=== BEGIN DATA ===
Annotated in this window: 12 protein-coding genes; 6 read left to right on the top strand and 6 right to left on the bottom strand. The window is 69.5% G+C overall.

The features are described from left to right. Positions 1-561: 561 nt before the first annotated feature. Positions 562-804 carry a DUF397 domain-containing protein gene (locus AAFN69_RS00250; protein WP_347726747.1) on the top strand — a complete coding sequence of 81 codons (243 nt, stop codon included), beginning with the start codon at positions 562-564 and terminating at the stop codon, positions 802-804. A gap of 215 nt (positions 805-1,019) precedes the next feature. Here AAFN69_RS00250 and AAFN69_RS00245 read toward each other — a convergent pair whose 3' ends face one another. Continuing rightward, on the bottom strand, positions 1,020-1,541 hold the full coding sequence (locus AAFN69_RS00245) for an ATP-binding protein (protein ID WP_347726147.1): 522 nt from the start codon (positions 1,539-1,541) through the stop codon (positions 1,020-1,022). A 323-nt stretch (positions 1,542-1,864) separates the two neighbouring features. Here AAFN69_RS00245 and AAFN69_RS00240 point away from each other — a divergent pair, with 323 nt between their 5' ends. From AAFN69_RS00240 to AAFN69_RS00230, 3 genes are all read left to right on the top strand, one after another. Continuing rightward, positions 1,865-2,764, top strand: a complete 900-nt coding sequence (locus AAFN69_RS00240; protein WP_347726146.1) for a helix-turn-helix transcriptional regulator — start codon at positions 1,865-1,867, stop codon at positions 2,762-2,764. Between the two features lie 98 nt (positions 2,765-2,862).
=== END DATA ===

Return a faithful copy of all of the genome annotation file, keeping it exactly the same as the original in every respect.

Annotated in this window: 12 protein-coding genes; 6 read left to right on the top strand and 6 right to left on the bottom strand. The window is 69.5% G+C overall.

The features are described from left to right. Positions 1-561: 561 nt before the first annotated feature. Positions 562-804 carry a DUF397 domain-containing protein gene (locus AAFN69_RS00250; protein WP_347726747.1) on the top strand — a complete coding sequence of 81 codons (243 nt, stop codon included), beginning with the start codon at positions 562-564 and terminating at the stop codon, positions 802-804. A gap of 215 nt (positions 805-1,019) precedes the next feature. Here AAFN69_RS00250 and AAFN69_RS00245 read toward each other — a convergent pair whose 3' ends face one another. Continuing rightward, on the bottom strand, positions 1,020-1,541 hold the full coding sequence (locus AAFN69_RS00245) for an ATP-binding protein (protein ID WP_347726147.1): 522 nt from the start codon (positions 1,539-1,541) through the stop codon (positions 1,020-1,022). A 323-nt stretch (positions 1,542-1,864) separates the two neighbouring features. Here AAFN69_RS00245 and AAFN69_RS00240 point away from each other — a divergent pair, with 323 nt between their 5' ends. From AAFN69_RS00240 to AAFN69_RS00230, 3 genes are all read left to right on the top strand, one after another. Continuing rightward, positions 1,865-2,764, top strand: a complete 900-nt coding sequence (locus AAFN69_RS00240; protein WP_347726146.1) for a helix-turn-helix transcriptional regulator — start codon at positions 1,865-1,867, stop codon at positions 2,762-2,764. Between the two features lie 98 nt (positions 2,765-2,862).